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Artificial intelligence technologies could speed up contouring in radiotherapy

Artificial intelligence technologies could be utilised to reduce the time needed for contouring during radiotherapy treatment planning, according to draft guidance from NICE.

In June 2023, NICE guidance suggested lower intensity and shorter duration radiotherapy in breast cancer did not impact on breast cancer-related mortality or disease recurrence and therefore served as a suitable alternative to the current standard care.

Now, related draft guidance proposes that artificial intelligence (AI) technologies have the potential to help healthcare professionals to produce contours more quickly, which could improve workflow efficiency.

AI technologies and contouring

Evidence made available to NICE’s independent medical technologies advisory committee indicates how AI technologies generally produce similar quality contours of organs at risk as those carried out manually, with most only needing minor edits.

Currently, following a CT or MRI scan, a radiographer has to manually contour an image to highlight organs at risk of radiation damage, lymph nodes and the site of the cancer. The dose of radiotherapy is not only calculated to target the tumour site but also to prevent organs and healthy tissue from being damaged.

Clinical experts advising the independent NICE committee estimated a time saving of 10-30 minutes per plan, depending on the amount of editing needed, while the clinical evidence presented to the committee suggests it may range between three and 80 minutes of time saved per plan.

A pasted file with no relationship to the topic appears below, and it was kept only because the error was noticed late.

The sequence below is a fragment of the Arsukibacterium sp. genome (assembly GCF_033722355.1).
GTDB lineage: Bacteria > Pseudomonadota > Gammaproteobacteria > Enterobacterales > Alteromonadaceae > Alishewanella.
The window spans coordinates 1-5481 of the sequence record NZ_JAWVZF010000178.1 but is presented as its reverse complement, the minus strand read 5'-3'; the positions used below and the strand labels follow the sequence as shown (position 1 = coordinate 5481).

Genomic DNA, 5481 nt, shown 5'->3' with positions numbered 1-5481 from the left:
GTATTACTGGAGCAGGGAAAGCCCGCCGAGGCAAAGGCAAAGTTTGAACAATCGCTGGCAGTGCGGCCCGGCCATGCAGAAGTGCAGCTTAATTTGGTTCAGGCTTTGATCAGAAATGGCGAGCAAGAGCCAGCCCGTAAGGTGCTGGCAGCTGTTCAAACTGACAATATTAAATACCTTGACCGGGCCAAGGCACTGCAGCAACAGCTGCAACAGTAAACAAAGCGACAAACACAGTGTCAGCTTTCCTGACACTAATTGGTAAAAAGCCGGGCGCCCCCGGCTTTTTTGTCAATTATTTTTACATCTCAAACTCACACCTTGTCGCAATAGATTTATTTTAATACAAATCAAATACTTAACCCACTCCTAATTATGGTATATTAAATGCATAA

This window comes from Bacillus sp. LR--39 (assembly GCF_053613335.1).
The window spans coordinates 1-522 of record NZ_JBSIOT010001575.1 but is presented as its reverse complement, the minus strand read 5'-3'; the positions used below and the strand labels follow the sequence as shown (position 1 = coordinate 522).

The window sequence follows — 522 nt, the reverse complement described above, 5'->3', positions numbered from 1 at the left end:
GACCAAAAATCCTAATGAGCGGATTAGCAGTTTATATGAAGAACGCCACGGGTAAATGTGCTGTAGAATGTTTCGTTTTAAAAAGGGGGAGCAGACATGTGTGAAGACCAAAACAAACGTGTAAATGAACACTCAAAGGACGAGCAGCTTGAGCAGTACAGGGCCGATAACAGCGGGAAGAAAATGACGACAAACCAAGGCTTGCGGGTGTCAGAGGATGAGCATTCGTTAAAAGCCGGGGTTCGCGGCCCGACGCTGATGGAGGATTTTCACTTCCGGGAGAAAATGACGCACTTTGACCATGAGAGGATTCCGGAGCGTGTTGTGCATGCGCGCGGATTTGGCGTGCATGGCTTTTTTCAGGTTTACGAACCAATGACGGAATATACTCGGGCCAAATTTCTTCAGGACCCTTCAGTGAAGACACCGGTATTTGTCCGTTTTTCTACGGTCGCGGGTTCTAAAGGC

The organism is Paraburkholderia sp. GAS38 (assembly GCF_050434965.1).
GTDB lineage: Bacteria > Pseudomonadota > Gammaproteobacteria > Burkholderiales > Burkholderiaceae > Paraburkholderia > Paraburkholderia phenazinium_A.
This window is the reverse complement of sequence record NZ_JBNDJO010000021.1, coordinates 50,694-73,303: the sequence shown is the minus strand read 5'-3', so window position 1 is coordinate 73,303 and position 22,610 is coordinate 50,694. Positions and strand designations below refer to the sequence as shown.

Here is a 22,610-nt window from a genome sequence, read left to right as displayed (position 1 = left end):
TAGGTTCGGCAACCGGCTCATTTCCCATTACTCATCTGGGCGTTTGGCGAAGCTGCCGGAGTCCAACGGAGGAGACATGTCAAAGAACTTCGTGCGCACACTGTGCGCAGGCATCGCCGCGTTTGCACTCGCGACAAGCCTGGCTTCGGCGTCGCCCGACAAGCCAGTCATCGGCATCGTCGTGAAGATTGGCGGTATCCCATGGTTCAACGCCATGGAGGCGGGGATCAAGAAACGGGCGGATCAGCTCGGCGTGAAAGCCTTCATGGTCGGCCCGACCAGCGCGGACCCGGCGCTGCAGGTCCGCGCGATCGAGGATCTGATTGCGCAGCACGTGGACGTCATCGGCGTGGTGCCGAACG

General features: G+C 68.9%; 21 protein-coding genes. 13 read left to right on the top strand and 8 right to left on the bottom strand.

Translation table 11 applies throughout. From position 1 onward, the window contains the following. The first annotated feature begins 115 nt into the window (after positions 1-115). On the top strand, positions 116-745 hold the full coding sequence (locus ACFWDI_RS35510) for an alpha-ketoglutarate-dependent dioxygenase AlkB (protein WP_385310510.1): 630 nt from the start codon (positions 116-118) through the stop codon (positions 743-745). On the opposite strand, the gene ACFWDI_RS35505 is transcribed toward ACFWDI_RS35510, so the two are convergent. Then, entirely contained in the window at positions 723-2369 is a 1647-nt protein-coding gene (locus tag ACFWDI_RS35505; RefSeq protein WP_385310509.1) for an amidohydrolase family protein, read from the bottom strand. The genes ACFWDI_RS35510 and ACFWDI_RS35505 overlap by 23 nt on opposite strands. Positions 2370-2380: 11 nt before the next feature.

Sarah Byron, programme director for health technologies at NICE, said: ‘NHS colleagues working on the front line in radiotherapy departments are under severe pressure with thousands of people waiting for scans.

‘The role imaging plays in radiotherapy treatment planning is quite pivotal, so recommending the use of AI technologies to help support treatment planning alongside clinical oversight by a trained healthcare professional could save both time and money.‘

Health and social care secretary Steve Barclay added: ‘It’s hugely encouraging to see the first positive recommendation for AI technologies from a NICE committee, as I’ve been clear the NHS must embrace innovation to keep fit for the future.

‘These tools have the potential to improve efficiency and save clinicians’ thousands of hours of time that can be spent on patient care. Smart use of tech is a key part of our NHS Long Term Workforce Plan, and we’re establishing an expert group to work through what skills and training NHS staff may need to make best use of AI.‘